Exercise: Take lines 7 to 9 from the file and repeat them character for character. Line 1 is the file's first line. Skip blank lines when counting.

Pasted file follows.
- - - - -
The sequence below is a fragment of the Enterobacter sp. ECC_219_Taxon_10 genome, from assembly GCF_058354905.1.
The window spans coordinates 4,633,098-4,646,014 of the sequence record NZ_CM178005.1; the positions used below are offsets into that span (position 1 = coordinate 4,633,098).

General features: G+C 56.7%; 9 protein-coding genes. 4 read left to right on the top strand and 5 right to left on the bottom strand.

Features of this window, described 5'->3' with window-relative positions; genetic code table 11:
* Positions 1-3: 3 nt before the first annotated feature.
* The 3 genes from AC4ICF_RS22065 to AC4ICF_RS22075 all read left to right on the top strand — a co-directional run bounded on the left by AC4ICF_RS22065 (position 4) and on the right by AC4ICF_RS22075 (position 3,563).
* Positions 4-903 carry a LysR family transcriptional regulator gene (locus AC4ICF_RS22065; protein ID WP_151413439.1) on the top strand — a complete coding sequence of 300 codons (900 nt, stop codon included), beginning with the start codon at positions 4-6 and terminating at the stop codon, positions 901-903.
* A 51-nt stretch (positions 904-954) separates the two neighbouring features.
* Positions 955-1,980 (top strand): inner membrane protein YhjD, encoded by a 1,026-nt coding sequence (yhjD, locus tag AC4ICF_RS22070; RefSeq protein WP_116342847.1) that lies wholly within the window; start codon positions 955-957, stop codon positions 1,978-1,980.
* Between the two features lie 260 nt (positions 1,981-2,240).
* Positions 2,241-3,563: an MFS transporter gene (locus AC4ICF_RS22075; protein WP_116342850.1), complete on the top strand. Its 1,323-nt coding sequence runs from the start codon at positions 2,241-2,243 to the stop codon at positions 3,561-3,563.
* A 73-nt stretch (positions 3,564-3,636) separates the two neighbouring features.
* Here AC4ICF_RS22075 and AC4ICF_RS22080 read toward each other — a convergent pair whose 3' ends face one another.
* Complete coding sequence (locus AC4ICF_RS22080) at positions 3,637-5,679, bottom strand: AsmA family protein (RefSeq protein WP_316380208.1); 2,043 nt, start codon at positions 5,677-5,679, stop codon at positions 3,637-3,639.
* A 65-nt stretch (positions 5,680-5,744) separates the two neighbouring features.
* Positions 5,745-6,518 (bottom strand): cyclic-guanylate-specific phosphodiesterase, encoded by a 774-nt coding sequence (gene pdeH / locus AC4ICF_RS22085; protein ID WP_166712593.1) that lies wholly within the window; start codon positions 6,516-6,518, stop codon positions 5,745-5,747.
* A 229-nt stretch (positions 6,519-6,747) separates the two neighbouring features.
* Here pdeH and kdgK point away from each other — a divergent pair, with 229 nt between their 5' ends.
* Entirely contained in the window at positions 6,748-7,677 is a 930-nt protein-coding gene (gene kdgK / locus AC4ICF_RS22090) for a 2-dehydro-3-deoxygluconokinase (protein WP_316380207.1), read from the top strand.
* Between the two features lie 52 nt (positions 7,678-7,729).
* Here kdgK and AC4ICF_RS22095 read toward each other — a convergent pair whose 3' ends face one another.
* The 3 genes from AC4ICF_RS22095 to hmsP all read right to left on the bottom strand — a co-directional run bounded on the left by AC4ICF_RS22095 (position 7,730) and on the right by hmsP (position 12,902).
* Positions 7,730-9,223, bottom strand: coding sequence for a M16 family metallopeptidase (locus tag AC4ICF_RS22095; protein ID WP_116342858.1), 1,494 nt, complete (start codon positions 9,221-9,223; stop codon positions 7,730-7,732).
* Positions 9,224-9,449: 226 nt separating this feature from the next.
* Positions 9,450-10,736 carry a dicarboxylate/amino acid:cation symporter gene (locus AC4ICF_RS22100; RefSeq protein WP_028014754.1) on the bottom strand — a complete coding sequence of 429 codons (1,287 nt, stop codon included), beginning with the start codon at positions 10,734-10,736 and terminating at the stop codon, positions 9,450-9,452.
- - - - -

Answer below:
* Positions 4-903 carry a LysR family transcriptional regulator gene (locus AC4ICF_RS22065; protein ID WP_151413439.1) on the top strand — a complete coding sequence of 300 codons (900 nt, stop codon included), beginning with the start codon at positions 4-6 and terminating at the stop codon, positions 901-903.
* A 51-nt stretch (positions 904-954) separates the two neighbouring features.
* Positions 955-1,980 (top strand): inner membrane protein YhjD, encoded by a 1,026-nt coding sequence (yhjD, locus tag AC4ICF_RS22070; RefSeq protein WP_116342847.1) that lies wholly within the window; start codon positions 955-957, stop codon positions 1,978-1,980.